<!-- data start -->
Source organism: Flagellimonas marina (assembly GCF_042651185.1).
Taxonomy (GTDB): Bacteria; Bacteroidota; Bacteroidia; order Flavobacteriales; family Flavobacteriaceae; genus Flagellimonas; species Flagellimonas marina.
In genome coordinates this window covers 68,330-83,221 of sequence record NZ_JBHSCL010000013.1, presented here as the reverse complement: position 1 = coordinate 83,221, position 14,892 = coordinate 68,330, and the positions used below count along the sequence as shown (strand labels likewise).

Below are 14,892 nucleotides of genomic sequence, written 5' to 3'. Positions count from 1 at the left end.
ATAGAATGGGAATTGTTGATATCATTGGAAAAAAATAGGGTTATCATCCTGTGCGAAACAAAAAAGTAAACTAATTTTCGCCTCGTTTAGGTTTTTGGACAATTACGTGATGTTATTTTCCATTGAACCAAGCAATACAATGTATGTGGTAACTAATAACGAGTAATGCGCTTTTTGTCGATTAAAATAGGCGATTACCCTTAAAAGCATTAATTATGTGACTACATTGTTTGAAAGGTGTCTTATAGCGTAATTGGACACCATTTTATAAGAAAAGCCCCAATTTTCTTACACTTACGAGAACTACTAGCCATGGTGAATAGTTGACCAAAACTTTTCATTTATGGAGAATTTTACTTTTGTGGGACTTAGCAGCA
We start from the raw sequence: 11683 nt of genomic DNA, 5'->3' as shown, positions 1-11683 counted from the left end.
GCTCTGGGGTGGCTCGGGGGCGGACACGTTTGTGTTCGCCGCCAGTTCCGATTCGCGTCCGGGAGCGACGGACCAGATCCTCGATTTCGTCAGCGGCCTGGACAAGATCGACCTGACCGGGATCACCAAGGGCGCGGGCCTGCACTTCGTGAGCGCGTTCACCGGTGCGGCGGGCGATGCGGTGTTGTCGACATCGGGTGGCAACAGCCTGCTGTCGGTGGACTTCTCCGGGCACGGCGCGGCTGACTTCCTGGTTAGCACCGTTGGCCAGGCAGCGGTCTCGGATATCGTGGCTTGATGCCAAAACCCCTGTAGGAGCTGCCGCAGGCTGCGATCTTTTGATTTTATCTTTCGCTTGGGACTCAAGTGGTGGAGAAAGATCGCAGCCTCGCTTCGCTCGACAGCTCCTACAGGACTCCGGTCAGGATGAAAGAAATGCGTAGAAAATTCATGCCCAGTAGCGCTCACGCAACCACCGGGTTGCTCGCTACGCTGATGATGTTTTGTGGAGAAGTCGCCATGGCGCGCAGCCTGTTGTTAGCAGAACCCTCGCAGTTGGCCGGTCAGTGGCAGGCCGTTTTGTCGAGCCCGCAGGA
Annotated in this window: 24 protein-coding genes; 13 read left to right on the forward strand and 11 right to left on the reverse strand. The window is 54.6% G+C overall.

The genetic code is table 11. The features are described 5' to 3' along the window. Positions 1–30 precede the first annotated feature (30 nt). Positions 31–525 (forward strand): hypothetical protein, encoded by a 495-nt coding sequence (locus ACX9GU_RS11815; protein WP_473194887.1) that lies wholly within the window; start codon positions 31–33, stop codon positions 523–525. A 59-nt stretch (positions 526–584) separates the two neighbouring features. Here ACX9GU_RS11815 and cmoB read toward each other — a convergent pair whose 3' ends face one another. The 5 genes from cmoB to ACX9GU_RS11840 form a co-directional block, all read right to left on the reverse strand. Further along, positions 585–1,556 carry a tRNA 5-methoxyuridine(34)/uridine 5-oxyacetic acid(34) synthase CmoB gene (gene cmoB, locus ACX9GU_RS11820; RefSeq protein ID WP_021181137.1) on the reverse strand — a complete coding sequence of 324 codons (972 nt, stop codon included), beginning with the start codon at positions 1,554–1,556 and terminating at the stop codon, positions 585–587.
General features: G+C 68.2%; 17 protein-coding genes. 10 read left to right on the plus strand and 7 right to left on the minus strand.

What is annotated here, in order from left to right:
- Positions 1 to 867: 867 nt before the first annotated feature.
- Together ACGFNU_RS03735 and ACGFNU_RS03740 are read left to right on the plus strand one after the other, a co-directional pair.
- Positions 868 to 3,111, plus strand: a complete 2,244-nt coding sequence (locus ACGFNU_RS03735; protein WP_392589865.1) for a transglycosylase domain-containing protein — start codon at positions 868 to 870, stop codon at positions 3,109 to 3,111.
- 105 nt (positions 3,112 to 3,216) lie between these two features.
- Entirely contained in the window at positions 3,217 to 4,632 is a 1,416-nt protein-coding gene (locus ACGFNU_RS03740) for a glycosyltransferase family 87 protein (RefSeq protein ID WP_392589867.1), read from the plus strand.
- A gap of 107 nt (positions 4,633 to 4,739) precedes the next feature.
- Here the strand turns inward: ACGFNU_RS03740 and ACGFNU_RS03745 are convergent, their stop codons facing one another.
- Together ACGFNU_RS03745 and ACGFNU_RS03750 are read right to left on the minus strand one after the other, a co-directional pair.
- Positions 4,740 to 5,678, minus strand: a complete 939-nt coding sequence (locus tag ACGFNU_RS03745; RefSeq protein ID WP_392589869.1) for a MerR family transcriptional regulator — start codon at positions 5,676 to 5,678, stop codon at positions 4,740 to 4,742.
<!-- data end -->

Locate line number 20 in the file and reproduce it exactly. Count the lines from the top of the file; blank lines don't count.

- Positions 4,740 to 5,678, minus strand: a complete 939-nt coding sequence (locus tag ACGFNU_RS03745; RefSeq protein ID WP_392589869.1) for a MerR family transcriptional regulator — start codon at positions 5,676 to 5,678, stop codon at positions 4,740 to 4,742.